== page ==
Commission clarifies teaching of the Church, reports Tim Hall THE VATICAN is poised to announce that the concept of Limbo should be abolished.
A report to Pope Benedict XVI is expected to say that Limbo — considered by many to be the eternal home of babies who die before being baptised — has no place in modern Catholicism.
An international commission of theologians will say that Limbo was only ever a “hypothesis” and should now be discarded.
It will recommend instead a new “compassionate” doctrine that all children who die will do so “in the hope of eternal salvation”.
The doctrine of Limbo is not supported by scripture but has held since the Middle Ages as an explanation for what happens to those who have done no evil but who have not had the chance to be freed from original sin by Christ.
As well as unbaptised babies, Plato, Moses and other good souls who lived before Jesus were also said to be living indefinitely in Limbo.
However, Pope John Paul II did not support the teach ing and shortly before his death he asked theologians to come up with a “more coherent and illuminating” doctrine more in tune with the modern world.
The 30-strong commission he appointed, led by San Francisco Archbishop William Levada, now prefect for the Congregation of the Faith, has submitted its report to Pope Benedict XVI.
The report is understood to suggest the doors of Limbo be closed forever and the Pope will study the details before a full statement on the question is published.
The Pope is unlikely to disagree with the commission that Limbo should be closed. Before becoming Pope, as Cardinal Joseph Ratzinger, he said: “Limbo was never a defined truth of faith. Personally — and here I am speaking as a theologian — I would abandon it, since it was only a theological hypothesis.” Reporting to the Pope, Archbishop Levada, acting as the prefect of the CDF, said that the question of Limbo was an important one. He said that it is vital for the Church to balance the importance of baptism with the proper representation of God’s mercy.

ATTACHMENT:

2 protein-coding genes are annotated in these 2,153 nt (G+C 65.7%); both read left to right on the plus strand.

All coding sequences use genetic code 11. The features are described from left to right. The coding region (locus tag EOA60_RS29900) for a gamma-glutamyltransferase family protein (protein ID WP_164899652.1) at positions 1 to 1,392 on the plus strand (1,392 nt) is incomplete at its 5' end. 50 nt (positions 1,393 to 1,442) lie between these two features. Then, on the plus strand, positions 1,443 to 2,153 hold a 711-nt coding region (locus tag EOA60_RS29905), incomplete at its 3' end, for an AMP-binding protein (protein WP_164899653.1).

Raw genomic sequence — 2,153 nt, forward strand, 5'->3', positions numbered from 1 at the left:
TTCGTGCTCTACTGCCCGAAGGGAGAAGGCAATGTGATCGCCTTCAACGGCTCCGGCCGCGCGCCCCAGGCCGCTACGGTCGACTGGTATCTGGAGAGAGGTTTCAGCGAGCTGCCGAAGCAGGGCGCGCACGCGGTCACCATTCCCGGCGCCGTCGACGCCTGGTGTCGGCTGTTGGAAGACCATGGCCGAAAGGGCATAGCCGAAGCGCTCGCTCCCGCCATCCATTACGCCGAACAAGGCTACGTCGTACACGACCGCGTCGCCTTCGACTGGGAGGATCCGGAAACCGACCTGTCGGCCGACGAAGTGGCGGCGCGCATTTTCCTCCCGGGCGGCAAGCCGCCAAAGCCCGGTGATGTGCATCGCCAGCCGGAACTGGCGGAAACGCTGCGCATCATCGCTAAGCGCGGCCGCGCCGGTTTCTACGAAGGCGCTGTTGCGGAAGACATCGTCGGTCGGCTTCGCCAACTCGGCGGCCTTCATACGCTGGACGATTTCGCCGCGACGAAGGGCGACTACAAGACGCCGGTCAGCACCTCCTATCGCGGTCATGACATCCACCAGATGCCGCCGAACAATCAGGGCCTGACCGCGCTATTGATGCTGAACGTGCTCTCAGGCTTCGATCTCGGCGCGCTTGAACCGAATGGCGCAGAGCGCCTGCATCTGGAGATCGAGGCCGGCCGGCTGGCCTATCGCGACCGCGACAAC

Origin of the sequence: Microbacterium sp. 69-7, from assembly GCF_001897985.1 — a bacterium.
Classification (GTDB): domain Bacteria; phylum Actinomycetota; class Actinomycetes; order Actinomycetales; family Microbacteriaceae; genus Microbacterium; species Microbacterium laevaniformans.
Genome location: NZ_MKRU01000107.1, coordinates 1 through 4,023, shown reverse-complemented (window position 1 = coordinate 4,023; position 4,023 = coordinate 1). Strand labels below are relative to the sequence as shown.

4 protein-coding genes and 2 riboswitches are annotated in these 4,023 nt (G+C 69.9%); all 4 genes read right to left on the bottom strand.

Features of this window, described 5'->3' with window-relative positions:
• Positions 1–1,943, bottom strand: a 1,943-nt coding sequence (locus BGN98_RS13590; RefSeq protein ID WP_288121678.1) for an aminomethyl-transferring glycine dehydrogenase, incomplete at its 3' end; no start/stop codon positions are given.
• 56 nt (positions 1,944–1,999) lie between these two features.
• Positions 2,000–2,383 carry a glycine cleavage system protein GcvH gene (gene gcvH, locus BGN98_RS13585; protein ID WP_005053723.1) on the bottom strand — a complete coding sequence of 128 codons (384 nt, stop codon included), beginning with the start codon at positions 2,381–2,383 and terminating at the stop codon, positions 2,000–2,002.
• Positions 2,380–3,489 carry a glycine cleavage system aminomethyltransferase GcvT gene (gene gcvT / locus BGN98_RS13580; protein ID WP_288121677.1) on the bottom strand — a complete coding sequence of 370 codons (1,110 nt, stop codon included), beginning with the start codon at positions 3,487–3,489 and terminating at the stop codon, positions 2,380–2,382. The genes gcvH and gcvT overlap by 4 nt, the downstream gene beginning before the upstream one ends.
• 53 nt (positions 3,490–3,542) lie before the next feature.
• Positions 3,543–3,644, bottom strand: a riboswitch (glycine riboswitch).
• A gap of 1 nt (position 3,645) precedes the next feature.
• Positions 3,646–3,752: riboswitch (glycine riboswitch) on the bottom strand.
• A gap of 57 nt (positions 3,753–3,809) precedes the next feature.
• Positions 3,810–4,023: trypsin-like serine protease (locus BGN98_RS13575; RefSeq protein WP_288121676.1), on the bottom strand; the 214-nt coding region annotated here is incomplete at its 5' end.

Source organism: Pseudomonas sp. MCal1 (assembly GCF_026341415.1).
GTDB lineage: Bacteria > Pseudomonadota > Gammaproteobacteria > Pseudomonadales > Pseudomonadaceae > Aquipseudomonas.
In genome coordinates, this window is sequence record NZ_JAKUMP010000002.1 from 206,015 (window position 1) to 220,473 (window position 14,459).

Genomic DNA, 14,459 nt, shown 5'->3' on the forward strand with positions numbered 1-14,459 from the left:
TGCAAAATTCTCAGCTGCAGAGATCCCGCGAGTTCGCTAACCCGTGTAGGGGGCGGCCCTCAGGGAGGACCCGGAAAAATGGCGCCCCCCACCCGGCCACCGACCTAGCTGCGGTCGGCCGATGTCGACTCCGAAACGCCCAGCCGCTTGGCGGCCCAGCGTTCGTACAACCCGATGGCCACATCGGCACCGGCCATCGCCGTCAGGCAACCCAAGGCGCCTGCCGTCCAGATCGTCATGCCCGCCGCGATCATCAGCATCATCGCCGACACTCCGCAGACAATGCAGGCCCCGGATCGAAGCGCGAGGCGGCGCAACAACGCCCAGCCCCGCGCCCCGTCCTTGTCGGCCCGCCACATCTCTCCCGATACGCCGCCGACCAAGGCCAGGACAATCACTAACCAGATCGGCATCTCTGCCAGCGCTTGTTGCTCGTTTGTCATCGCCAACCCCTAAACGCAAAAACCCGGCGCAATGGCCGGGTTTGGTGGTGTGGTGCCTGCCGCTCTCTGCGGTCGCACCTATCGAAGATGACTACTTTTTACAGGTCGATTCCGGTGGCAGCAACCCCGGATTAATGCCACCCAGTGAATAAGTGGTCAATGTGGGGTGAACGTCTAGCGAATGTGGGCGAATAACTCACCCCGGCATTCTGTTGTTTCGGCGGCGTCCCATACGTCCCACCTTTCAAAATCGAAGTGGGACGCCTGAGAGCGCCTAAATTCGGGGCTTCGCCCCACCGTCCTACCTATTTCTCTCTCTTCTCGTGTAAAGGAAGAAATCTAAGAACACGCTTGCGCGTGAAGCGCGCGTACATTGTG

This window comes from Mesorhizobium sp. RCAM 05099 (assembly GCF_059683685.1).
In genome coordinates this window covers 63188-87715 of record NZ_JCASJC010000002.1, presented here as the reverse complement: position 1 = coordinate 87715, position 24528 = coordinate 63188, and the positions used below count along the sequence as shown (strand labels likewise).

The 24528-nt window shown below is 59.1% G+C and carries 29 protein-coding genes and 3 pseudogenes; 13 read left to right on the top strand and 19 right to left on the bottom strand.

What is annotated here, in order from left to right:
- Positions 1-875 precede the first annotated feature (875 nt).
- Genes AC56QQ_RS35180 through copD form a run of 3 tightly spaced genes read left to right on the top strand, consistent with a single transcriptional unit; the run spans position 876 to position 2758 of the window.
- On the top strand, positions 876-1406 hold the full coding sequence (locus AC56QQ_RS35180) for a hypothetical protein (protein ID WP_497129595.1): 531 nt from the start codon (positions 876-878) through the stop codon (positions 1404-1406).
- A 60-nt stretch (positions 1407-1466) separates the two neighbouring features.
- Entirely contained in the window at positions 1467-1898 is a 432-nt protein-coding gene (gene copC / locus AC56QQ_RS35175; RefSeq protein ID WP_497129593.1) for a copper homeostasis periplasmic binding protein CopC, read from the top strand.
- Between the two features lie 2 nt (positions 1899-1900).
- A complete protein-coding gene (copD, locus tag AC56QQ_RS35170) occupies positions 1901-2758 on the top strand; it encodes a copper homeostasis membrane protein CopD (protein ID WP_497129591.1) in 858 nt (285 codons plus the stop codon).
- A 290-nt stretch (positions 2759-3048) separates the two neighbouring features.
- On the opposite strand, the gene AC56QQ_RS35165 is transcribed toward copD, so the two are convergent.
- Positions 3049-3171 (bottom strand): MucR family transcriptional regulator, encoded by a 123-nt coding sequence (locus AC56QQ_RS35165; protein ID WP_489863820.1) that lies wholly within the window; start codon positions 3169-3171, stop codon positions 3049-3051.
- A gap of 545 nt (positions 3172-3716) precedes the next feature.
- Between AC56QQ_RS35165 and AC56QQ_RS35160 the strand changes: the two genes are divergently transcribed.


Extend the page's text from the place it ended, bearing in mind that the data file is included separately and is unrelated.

Archbishop Levada said that the number of babies not baptised has increased considerably and that the Church must reflect the fact that salvation “is only reachable in Christ through the Holy Spirit”.
However, he said that the Church, “as mother and teacher”, must also reflect how God saves all souls, including those who are weak or “not yet in possession of the use of reason and freedom”.
Doctrine has held that babies and others fated to stay in Limbo live in a state of “natural happiness”. However, they are separated forever from God’s presence.
The new doctrine will focus on the “theological value of hope”, and the strength of God to draw all souls to him.
An Australian member of the commission, Fr Tony Kelly, said that the Limbo hypothesis was common teaching in the Catholic Church until the 1950s, but in the past 50 years it has been quietly dropped.
However, he said that it is important to address the doctrine officially because it is connected to many central questions about God and Catholicism.
Fr Kelly said: “We all smiled a bit when we were presented with this question, but then we saw how many important questions it opened, including questions about the power of God’s love, the existence of original sin and the need for baptism.
“Pastorally and catechetically the matter had been solved, with an affirmation that somehow God in his great love and mercy would ensure unbaptised babies enjoyed eternal life with him in heaven, but we had to backtrack and do the theology.” The word Limbo comes from the Latin Limbus, meaning a hem, edge or border. It was chosen by theologians in the Middle Ages to reflect the location of Limbo on the border of hell. The English word Limbo first appears in records around 1378.